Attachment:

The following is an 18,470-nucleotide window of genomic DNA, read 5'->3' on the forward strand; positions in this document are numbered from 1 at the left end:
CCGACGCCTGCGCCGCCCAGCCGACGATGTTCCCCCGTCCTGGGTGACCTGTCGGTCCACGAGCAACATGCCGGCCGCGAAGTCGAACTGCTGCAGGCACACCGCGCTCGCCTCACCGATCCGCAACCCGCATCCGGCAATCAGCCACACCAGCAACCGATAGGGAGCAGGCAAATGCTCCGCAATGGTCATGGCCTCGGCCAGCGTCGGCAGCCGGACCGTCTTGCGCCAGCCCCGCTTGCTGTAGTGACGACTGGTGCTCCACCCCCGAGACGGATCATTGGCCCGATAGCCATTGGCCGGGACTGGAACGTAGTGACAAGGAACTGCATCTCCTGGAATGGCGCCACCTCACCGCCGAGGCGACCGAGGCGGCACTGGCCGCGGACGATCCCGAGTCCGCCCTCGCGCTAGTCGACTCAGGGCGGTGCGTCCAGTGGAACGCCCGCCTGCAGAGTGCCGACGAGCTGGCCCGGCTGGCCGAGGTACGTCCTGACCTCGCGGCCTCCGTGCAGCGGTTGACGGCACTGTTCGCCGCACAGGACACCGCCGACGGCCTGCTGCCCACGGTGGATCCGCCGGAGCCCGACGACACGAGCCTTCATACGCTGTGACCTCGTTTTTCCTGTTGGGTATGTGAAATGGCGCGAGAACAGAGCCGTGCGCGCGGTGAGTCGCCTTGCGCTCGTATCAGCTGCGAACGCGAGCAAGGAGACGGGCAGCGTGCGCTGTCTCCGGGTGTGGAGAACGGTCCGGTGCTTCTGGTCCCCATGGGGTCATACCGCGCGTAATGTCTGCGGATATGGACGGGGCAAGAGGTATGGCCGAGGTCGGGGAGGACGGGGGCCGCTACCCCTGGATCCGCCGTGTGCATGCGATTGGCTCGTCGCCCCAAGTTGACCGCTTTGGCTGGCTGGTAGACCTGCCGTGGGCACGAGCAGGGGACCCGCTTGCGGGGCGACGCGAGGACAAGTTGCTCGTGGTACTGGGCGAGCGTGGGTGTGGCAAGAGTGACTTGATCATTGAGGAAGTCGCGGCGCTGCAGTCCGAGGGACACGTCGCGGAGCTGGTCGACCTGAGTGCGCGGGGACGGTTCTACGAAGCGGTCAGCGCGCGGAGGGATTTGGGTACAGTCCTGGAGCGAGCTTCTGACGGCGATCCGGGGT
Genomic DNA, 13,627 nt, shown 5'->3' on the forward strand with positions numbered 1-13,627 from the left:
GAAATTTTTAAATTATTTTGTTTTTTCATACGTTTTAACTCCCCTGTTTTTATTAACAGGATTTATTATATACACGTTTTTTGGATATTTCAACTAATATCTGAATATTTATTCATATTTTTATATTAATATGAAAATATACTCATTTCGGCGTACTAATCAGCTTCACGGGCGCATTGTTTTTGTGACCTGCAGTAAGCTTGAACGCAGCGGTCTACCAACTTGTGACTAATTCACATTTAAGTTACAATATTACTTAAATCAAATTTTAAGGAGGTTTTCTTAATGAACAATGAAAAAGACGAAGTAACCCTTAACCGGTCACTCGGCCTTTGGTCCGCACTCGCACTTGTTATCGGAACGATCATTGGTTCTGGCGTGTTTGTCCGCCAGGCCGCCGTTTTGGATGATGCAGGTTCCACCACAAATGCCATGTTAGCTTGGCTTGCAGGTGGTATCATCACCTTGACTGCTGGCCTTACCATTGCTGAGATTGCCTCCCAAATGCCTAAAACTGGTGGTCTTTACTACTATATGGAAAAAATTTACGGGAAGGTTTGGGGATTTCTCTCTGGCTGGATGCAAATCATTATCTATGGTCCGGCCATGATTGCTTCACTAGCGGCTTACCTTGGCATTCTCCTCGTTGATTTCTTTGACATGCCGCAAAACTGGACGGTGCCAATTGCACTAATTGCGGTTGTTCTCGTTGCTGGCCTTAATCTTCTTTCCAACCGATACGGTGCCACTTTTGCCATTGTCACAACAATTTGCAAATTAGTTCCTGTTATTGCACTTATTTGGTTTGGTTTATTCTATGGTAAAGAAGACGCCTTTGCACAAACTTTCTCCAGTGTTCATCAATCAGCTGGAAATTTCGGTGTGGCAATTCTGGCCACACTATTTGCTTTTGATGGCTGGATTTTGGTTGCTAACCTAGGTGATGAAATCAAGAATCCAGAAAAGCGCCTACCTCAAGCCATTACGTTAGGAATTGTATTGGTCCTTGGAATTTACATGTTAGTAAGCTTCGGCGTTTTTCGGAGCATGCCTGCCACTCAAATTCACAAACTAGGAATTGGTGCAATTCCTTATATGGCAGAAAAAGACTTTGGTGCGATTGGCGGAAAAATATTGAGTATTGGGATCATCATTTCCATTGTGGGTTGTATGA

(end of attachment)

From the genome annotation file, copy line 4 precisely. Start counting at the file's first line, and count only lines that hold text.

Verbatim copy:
GAAATTTTTAAATTATTTTGTTTTTTCATACGTTTTAACTCCCCTGTTTTTATTAACAGGATTTATTATATACACGTTTTTTGGATATTTCAACTAATATCTGAATATTTATTCATATTTTTATATTAATATGAAAATATACTCATTTCGGCGTACTAATCAGCTTCACGGGCGCATTGTTTTTGTGACCTGCAGTAAGCTTGAACGCAGCGGTCTACCAACTTGTGACTAATTCACATTTAAGTTACAATATTACTTAAATCAAATTTTAAGGAGGTTTTCTTAATGAACAATGAAAAAGACGAAGTAACCCTTAACCGGTCACTCGGCCTTTGGTCCGCACTCGCACTTGTTATCGGAACGATCATTGGTTCTGGCGTGTTTGTCCGCCAGGCCGCCGTTTTGGATGATGCAGGTTCCACCACAAATGCCATGTTAGCTTGGCTTGCAGGTGGTATCATCACCTTGACTGCTGGCCTTACCATTGCTGAGATTGCCTCCCAAATGCCTAAAACTGGTGGTCTTTACTACTATATGGAAAAAATTTACGGGAAGGTTTGGGGATTTCTCTCTGGCTGGATGCAAATCATTATCTATGGTCCGGCCATGATTGCTTCACTAGCGGCTTACCTTGGCATTCTCCTCGTTGATTTCTTTGACATGCCGCAAAACTGGACGGTGCCAATTGCACTAATTGCGGTTGTTCTCGTTGCTGGCCTTAATCTTCTTTCCAACCGATACGGTGCCACTTTTGCCATTGTCACAACAATTTGCAAATTAGTTCCTGTTATTGCACTTATTTGGTTTGGTTTATTCTATGGTAAAGAAGACGCCTTTGCACAAACTTTCTCCAGTGTTCATCAATCAGCTGGAAATTTCGGTGTGGCAATTCTGGCCACACTATTTGCTTTTGATGGCTGGATTTTGGTTGCTAACCTAGGTGATGAAATCAAGAATCCAGAAAAGCGCCTACCTCAAGCCATTACGTTAGGAATTGTATTGGTCCTTGGAATTTACATGTTAGTAAGCTTCGGCGTTTTTCGGAGCATGCCTGCCACTCAAATTCACAAACTAGGAATTGGTGCAATTCCTTATATGGCAGAAAAAGACTTTGGTGCGATTGGCGGAAAAATATTGAGTATTGGGATCATCATTTCCATTGTGGGTTGTATGA